As manufacturing continues to grow in this region following the loss of thousands of jobs in the industry during the Great Recession, companies can’t find enough workers with the right skills, industry advocates say.
Across the nation and in the region, manufacturers will take time today to talk about that very problem — while they try to do something about it. Usually scheduled for the first Friday in October, Manufacturing Day nationwide is when manufacturers open their doors to school field trips and sometimes the public in general, offering a glimpse of industry and where it’s headed.
The problem is especially acute nationally because in the wake of hurricanes Irma and Harvey, many areas in Texas and Florida are having difficulty finding workers as many have left for the construction industry to help rebuild communities.
The Dayton Region Manufacturing Association serves 14 West Central Ohio counties and is home to about 2,500 manufacturers trying to fill some 3,400 new positions each year, according to Jon Foley, a trustee with the association..
Angelia Erbaugh, DRMA executive director, said it’s hard to get a precise number of available regional job openings. But she was comfortable saying that “every single” manufacturer tells her that they can’t find enough people with the right skill sets.
“I hear nothing but optimism, but they’re busy — so busy in fact that they’re struggling to find workers to do all the work,” Erbaugh said.
DRMA has been an enthusiastic participant in Manufacturing Day since the event began six years ago.
“We jumped on board the first time it was conducted,” Erbaugh said.
And stayed on board. In Dayton in that first year, there were only about 10 companies opening their doors to students or the public. Last year, the association had 54 open houses across the DRMA’s service area, with 40 of those firms being DRMA-member companies.
This year: The Dayton region will have 67 open houses, at least 43 of whom are DRMA members, said Erbaugh and the National Association of Manufacturers. Staub Manufacturing and Select Industries will be two of the companies taking part. (For more information on companies participating, go to http://www.mfgday.com/)
The event was launched by a fabricators association before being handed off to NAM. Erbaugh recalled introducing herself recently to a NAM representative in Washington, D.C., and she mentioned that she felt that Dayton had a strong Manufacturing Day track record.
"He stopped me and said, 'Wait, whoa, Dayton you are the best — in the whole country,'" Erbaugh said.
Erbaugh sees the day as a “career awareness event” — an opportunity to educate educators and students about what manufacturing truly is today.
“They (students and teachers) get to see career paths that they don’t have any knowledge about,” she said. “They get to see, oh, that’s why math is so important. That’s how computers are used in manufacturers.”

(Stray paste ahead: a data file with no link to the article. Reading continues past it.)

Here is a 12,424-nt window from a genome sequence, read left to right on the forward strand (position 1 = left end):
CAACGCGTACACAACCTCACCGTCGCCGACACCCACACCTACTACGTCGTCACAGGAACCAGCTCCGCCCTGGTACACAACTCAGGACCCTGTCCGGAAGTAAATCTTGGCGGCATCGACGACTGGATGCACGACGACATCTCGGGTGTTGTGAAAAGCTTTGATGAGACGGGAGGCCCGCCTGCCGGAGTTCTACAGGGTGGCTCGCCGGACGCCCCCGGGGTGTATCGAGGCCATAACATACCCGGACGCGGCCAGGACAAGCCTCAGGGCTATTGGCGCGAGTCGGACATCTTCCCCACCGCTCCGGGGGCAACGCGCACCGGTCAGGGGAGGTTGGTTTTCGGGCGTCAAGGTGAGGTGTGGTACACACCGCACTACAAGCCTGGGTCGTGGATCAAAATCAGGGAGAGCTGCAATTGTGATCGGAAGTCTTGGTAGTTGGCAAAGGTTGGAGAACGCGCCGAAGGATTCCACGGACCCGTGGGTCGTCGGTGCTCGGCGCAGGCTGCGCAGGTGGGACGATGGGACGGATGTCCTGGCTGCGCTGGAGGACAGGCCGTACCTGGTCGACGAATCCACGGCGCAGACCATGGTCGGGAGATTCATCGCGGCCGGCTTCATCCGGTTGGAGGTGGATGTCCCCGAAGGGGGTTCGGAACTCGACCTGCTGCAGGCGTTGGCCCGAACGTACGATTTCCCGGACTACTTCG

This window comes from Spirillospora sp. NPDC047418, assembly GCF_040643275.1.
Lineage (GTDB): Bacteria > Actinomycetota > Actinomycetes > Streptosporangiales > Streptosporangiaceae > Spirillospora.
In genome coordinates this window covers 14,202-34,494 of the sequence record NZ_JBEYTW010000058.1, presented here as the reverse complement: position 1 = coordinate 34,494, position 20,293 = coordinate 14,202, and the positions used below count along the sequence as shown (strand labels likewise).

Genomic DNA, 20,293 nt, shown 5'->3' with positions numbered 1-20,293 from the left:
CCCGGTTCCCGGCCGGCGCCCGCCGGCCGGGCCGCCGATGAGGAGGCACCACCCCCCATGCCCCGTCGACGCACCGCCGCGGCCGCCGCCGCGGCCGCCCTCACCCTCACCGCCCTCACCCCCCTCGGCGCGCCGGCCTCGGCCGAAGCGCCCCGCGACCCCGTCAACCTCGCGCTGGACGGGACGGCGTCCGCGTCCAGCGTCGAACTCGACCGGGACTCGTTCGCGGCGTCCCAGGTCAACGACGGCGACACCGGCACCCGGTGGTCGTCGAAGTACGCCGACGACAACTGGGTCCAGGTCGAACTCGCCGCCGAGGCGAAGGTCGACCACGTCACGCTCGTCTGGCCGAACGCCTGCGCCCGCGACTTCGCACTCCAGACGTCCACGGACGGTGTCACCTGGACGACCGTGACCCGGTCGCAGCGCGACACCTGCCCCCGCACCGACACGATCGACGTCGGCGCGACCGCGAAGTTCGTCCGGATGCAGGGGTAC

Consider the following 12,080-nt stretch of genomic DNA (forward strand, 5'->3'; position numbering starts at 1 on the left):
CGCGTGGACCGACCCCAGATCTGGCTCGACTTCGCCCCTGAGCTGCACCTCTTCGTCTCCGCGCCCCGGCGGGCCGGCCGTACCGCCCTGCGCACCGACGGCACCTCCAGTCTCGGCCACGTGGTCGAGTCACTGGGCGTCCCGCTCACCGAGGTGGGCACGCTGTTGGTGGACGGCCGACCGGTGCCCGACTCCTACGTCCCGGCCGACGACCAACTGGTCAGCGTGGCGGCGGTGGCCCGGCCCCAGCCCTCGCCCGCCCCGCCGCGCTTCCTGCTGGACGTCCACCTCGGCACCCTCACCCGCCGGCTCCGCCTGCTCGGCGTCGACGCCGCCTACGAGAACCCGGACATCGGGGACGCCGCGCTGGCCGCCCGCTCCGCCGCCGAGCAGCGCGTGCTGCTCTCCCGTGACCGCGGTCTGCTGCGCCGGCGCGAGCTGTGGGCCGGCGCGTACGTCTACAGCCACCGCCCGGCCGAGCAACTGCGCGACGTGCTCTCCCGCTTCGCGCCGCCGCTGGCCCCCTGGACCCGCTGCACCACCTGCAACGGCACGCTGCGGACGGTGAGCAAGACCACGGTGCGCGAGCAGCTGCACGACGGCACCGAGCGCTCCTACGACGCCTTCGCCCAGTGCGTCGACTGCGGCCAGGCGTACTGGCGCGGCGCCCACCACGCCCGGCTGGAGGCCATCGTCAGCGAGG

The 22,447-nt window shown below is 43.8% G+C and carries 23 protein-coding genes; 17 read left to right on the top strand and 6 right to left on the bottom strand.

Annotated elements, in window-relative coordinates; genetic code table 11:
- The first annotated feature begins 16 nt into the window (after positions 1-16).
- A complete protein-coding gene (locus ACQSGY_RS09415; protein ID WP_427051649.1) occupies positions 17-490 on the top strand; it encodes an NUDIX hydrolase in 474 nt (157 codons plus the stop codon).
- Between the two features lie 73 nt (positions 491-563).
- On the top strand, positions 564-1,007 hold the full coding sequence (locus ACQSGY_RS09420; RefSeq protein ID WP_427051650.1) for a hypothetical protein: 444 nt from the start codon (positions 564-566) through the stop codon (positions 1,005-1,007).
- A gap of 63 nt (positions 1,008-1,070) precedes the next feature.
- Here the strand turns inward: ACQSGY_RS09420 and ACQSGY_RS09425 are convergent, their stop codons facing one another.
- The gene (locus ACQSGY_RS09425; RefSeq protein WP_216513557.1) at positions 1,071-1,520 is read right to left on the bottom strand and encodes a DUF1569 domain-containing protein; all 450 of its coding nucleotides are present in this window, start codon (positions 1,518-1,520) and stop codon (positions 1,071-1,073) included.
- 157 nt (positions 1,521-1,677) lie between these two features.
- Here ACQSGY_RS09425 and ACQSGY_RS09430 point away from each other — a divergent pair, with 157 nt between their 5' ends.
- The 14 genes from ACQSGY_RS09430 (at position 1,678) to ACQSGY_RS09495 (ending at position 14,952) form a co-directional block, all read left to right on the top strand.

“The goal is to attract young people, and frankly, their parents,” said Jay Timmons, NAM president and CEO.
Manufacturers need more than people who are proficient in skilled trades, such as electricians, pipe-fitters and others. They need sales people, experts in human resources, IT — all of those fields, she said.
Timmons disagrees that jobs of the past won’t ever return. The United States has a manufacturing workforce 12 million-strong — including about 350,000 openings nationally today that aren’t being filled for a variety of reasons.
By 2025, U.S. manufacturers will have 3.5 million new jobs, through a blend of normal attribution and newly created openings, Timmons said.
“That number could grow exponentially,” he said.
Both Erbaugh and Timmons strike similar notes: For all its challenges, they believe manufacturing has a bright future.
Timmons said this year’s Manufacturing Day will have a “record number of events” this year, with more than 170 scheduled in Ohio.
“I’m absolutely optimistic, and it’s not just me,” Timmons said. “Our members have expressed their highest level of confidence in their own operations as well as the outlook for the economy.”
Manufacturers in Ohio account for 17.77 percent of the total economic output in the state, employing 12.5 percent of the workforce, according to NAM. Total output from manufacturing was $108 billion in 2015.
$8.8 billion annual payroll
$2.1 billion economic development
$48.2 billion annual sales
National wages, as of April 2017
$20.72, with an average of nearly 42 hours per week.
That’s above the average of $20.39 in April 2016 and $19.80 in April 2015.
Sources: Dayton Region Manufacturing Association, Bureau of Labor Statistics
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